This Monday, we’re focusing on a stone that’s more mysterious than sinister. The Cullinan Diamond, discovered in South Africa in 1905, was the largest uncut diamond ever found. The discoverers were so sure they’d been duped by a planted piece of glass that they reportedly threw the diamond out of a window to watch it shatter. Of course, it did not shatter, and they were stupefied to discover it was indeed a real diamond.
Weighing in at a whopping 3,106 carats, The Cullinan would certainly dwarf even the largest stone in our collection. The stone weighed nearly one and a half pounds; it may not sound like much, but a one pound diamond is a little too heavy to carry around on your left hand!
The Cullinan was named for Sir Thomas Cullinan, owner of the mine where the stone was discovered. News of the groundbreaking discovery traveled fast, and Cullinan had to get creative to keep the stone safe during it’s transport from South Africa to England. The Cullinan was transported in an unmarked postal box, while a decoy was sent via a heavily guarded ship.
Luckily, the diamond reached England safely and was put up for sale. When no one in England seemed keen on, or wealthy enough, to purchase The Cullinan, the Transvaal government purchased it for £150,000. The Transvaalians presented the uncut stone to King Edward VII as a gesture of good will for his birthday.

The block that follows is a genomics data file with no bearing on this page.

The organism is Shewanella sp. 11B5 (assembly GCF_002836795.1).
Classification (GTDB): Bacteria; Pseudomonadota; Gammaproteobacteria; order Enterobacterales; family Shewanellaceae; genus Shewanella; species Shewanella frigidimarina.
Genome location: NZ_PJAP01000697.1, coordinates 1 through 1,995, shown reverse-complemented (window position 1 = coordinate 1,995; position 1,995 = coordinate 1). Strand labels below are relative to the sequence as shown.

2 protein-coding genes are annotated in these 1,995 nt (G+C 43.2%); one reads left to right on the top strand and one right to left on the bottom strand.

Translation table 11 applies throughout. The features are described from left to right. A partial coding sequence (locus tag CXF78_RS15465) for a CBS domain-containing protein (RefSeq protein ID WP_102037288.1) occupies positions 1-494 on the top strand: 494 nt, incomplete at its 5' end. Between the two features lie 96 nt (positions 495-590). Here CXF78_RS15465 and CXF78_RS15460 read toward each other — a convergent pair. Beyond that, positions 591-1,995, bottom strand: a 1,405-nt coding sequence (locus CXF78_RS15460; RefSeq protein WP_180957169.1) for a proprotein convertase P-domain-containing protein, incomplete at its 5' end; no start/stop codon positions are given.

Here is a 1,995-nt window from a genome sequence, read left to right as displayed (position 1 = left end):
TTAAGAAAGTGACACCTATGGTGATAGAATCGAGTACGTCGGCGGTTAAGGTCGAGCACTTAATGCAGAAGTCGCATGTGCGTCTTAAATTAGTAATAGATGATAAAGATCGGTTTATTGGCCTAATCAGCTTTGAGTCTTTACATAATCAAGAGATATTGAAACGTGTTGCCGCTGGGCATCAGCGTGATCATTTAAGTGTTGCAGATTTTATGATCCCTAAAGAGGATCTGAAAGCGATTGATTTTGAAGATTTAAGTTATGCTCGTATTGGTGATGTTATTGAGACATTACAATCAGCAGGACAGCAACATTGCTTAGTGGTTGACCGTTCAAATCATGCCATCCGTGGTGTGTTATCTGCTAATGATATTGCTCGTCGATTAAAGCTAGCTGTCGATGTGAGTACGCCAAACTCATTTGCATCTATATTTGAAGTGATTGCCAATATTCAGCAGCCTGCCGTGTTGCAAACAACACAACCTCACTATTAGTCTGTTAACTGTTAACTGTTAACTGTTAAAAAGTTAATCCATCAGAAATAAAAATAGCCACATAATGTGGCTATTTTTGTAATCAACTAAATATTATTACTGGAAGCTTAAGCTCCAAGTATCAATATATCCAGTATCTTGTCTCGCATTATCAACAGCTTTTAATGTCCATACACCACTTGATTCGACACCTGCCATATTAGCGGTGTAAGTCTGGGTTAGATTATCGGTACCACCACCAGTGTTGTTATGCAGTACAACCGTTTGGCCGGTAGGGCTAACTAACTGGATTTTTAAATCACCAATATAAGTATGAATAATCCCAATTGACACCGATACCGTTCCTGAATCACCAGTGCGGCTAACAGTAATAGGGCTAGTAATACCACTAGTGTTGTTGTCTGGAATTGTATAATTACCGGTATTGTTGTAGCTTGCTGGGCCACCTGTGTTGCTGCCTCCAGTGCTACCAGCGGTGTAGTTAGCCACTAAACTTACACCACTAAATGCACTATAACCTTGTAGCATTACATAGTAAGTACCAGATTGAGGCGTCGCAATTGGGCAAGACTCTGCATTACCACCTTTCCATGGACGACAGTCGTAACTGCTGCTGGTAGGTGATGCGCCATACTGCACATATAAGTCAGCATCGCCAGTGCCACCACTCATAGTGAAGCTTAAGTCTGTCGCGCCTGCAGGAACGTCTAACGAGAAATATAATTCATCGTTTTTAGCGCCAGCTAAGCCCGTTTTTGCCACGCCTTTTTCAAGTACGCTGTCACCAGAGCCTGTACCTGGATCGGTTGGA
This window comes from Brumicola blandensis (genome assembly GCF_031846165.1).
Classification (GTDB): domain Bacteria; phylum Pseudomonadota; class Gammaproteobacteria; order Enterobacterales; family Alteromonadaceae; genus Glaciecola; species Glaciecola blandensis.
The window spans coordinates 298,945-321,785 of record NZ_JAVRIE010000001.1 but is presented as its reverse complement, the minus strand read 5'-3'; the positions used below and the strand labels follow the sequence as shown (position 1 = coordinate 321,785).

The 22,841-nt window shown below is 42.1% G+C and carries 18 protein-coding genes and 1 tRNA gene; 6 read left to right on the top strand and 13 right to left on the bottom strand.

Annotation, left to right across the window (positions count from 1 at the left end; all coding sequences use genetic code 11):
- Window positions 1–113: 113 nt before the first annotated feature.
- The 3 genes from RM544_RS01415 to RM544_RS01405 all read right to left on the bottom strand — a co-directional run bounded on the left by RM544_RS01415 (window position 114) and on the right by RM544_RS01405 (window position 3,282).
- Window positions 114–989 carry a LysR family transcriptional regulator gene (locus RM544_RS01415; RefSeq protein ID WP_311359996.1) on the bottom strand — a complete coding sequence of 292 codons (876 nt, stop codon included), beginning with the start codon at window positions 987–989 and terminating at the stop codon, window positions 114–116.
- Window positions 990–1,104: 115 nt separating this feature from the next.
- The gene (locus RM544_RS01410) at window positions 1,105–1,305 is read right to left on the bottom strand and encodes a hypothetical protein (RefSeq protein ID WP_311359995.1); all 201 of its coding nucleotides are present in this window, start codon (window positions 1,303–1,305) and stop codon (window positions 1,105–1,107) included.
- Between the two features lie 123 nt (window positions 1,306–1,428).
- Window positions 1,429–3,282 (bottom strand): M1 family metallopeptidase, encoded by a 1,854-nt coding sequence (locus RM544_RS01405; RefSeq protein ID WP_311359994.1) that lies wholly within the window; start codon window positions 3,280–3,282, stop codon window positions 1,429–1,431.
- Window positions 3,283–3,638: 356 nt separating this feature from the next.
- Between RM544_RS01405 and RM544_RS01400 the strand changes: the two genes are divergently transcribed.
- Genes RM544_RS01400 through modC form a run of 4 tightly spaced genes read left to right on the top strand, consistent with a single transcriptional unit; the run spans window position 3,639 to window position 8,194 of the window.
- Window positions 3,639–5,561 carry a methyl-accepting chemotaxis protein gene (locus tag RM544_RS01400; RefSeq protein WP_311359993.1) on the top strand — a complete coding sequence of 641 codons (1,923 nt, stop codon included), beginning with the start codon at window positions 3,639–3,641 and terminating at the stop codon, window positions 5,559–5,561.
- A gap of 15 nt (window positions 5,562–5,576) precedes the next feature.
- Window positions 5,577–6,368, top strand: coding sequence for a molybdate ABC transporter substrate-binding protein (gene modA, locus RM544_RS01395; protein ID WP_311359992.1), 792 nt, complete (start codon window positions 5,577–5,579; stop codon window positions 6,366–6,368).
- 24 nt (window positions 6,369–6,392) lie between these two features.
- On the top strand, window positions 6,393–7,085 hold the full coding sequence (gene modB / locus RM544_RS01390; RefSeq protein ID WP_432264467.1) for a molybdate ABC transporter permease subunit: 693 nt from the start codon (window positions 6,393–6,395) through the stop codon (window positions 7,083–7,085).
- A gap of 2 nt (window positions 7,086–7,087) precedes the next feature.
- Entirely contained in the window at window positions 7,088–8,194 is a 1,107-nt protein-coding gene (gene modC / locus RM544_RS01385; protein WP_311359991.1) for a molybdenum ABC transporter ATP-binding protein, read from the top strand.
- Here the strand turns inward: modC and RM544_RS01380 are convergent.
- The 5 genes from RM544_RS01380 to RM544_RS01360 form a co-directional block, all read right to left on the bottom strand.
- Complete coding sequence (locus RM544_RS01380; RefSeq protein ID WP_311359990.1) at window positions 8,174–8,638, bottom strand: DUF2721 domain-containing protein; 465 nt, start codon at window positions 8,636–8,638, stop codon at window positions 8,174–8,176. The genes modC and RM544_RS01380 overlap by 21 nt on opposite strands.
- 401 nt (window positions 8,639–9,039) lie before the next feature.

Joseph Asscher was entrusted with the task of cutting the large diamond down into smaller stones. This was a huge undertaking, and Asscher spent months studying the stone from all angles to decide how he would cut it. On the first attempt, Asscher’s blade broke. On the second, the diamond split in half and Asscher reportedly fainted. We can’t blame him, considering that the largest uncut diamond in the world could have shattered into pieces had he not cut it perfectly. You can watch an expert from Forevermark explain and recreate the grueling process below!
The Cullinan was cut into nine large stones (named Cullinan I, Cullinan II, Cullinan III, and so on) and 96 smaller brilliant stones. After cutting the stone, Asscher was given all but the two largest (Cullinan I and Cullinan II) as payment for his services. Eventually, all the stones found their way back into The Royal Family’s possession.
Cullinan I, also known as The Great Star of Africa, is the largest of the stones cut from The Cullinan. It is a gorgeous 530.20ct pear shaped stone which was set into The Royal Scepter. The diamond can also be removed from the scepter and worn as a pendant or pin.
Cullinan II, a 317.40ct cushion cut, was set in the front of The Imperial State Crown of Great Britain alongside The Black Prince’s Ruby. Cullinan II features platinum loops on each side so that it may be combined with Cullinan I as a truly impressive pin or pendant.
Mystery still surrounds The Cullinan Diamond; the uncut stone had one flat side, leading many to speculate that the 3,106ct rock was just a portion of an even larger diamond. To this day, the search for the rest of The Cullinan continues, but no trace of the fabled larger diamond has been discovered as of yet.
Today, you can see the larger pieces of The Cullinan on display with the rest of the Crown Jewels in The Tower of London. While there, you can also sneak a peek at The Black Prince’s Ruby and Koh-i-Noor! It may not be cursed, but The Cullinan is certainly magnificent! Learn about the other mysterious gemstones we’ve discussed here!
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